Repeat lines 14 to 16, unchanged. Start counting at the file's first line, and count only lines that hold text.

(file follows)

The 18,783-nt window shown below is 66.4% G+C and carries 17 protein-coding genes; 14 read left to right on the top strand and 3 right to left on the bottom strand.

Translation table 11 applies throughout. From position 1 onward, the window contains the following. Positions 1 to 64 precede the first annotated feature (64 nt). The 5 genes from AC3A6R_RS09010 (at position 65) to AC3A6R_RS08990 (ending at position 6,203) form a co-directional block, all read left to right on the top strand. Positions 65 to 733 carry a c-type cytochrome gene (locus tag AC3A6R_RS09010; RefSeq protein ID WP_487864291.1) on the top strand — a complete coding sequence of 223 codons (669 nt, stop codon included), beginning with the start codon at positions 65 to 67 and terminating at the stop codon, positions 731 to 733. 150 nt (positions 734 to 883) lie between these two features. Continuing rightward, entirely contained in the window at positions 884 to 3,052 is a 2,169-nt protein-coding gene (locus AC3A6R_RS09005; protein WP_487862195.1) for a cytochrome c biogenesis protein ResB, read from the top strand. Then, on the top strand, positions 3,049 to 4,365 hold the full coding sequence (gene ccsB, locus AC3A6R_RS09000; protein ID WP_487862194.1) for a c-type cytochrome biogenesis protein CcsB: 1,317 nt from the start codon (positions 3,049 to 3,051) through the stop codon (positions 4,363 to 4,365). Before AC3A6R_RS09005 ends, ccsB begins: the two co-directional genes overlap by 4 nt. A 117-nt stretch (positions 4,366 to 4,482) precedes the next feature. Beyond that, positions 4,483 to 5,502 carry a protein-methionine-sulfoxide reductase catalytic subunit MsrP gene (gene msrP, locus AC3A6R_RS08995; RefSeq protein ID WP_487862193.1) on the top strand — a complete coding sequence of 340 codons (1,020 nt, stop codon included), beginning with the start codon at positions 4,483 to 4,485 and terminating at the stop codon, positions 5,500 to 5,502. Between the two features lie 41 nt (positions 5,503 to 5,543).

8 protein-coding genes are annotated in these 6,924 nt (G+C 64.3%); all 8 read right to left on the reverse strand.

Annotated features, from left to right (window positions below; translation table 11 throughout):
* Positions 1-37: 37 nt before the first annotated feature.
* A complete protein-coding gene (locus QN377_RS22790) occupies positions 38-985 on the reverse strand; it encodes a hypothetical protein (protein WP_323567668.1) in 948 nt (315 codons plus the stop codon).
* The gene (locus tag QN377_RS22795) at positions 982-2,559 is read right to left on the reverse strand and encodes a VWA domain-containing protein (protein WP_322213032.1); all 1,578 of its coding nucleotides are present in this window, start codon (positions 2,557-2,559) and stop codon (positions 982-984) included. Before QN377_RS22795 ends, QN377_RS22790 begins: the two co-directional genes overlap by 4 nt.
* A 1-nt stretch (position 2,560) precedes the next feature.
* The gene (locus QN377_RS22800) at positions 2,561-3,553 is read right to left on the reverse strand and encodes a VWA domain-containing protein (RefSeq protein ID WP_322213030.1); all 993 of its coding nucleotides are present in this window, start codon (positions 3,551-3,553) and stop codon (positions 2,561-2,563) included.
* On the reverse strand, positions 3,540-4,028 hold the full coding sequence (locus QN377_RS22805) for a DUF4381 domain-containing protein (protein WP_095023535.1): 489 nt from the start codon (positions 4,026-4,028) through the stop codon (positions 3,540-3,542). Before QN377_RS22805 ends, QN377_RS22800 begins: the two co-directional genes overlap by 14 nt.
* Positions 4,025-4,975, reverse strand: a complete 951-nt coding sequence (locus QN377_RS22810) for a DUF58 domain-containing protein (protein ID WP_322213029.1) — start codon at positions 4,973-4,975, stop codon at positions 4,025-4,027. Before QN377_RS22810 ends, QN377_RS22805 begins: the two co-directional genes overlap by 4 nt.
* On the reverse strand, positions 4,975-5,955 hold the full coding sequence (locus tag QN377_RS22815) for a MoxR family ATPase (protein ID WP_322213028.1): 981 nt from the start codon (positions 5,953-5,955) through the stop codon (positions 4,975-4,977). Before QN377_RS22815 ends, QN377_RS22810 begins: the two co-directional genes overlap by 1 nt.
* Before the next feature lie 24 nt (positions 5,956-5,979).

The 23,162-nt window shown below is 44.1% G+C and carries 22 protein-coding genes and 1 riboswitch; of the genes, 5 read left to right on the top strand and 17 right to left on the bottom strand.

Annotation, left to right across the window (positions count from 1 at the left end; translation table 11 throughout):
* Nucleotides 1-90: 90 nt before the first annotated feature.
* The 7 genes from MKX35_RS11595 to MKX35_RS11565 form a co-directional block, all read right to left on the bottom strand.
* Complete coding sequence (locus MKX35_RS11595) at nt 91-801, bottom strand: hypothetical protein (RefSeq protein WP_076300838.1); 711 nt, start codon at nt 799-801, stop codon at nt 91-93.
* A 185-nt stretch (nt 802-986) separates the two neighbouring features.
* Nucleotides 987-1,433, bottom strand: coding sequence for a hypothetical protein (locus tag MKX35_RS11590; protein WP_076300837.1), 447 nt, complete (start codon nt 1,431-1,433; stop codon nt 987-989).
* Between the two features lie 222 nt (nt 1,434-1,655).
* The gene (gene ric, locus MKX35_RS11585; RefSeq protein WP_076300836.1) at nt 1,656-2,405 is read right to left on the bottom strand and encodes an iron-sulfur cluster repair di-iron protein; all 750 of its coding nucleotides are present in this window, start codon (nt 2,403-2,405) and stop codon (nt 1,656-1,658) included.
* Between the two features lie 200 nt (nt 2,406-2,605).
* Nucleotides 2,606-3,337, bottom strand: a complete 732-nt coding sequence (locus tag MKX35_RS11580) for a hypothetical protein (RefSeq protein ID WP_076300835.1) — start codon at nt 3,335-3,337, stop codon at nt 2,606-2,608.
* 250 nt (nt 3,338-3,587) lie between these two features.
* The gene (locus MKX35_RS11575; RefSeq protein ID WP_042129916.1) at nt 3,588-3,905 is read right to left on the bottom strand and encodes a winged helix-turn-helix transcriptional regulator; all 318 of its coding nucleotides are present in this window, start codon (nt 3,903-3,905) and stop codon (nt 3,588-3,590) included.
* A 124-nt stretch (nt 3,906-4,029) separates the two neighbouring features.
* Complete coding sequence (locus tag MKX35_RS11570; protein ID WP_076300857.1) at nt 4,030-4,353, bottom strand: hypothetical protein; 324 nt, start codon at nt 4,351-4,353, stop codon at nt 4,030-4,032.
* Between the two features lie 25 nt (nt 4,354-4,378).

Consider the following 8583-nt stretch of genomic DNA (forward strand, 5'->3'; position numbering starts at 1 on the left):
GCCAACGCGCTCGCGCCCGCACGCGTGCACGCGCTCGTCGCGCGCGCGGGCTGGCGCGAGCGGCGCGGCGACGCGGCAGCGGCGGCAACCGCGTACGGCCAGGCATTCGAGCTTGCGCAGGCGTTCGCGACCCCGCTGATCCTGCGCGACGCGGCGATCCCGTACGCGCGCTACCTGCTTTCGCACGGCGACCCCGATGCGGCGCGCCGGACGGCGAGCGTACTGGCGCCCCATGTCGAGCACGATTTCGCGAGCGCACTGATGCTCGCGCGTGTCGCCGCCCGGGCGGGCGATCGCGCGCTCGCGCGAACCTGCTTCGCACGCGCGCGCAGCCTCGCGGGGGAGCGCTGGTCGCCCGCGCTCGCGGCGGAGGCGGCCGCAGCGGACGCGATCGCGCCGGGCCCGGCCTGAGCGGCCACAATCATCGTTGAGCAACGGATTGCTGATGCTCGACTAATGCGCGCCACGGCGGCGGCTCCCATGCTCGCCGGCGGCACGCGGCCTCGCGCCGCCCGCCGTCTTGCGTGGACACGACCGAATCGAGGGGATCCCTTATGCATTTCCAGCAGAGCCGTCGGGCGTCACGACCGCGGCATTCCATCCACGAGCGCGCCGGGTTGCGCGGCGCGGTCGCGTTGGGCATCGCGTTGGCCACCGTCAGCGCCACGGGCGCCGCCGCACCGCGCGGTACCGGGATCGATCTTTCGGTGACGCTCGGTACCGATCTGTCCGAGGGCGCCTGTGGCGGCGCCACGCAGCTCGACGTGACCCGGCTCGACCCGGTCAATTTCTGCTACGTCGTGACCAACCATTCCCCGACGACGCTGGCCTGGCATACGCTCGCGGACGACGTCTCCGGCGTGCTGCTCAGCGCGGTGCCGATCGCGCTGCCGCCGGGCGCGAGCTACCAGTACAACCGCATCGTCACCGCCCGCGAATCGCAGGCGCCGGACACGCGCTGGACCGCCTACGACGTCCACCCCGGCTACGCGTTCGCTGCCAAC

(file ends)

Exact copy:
The 23,162-nt window shown below is 44.1% G+C and carries 22 protein-coding genes and 1 riboswitch; of the genes, 5 read left to right on the top strand and 17 right to left on the bottom strand.

Annotation, left to right across the window (positions count from 1 at the left end; translation table 11 throughout):
* Nucleotides 1-90: 90 nt before the first annotated feature.